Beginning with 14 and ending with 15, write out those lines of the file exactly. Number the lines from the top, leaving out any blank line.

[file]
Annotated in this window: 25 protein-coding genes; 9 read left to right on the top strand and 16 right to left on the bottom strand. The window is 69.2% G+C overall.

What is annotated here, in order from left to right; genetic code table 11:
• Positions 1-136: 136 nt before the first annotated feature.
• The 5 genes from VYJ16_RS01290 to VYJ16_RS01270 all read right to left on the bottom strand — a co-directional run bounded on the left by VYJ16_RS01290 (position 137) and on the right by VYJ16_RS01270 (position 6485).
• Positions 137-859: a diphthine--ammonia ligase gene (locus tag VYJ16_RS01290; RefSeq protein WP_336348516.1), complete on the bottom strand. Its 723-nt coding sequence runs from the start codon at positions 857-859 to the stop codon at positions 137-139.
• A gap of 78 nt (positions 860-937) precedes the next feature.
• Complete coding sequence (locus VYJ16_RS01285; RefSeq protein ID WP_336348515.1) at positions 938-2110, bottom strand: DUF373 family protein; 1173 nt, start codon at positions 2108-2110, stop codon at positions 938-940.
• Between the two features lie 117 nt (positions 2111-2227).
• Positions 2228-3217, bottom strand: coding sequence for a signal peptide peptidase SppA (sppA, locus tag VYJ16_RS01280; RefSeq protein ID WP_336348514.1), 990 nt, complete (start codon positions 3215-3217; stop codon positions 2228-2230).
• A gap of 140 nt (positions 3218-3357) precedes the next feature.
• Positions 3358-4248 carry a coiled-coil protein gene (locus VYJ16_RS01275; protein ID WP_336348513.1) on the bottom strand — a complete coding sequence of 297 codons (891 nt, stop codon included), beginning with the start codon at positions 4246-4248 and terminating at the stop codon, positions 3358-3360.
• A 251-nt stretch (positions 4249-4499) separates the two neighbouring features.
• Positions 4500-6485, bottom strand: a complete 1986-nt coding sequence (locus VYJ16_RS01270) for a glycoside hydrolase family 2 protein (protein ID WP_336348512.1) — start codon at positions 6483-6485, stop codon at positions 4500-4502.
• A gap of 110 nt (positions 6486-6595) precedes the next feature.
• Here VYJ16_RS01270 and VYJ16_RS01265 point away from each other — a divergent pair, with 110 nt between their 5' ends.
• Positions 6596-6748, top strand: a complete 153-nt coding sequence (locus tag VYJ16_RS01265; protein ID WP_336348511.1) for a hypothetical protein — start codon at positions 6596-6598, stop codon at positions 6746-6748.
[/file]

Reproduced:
• A gap of 110 nt (positions 6486-6595) precedes the next feature.
• Here VYJ16_RS01270 and VYJ16_RS01265 point away from each other — a divergent pair, with 110 nt between their 5' ends.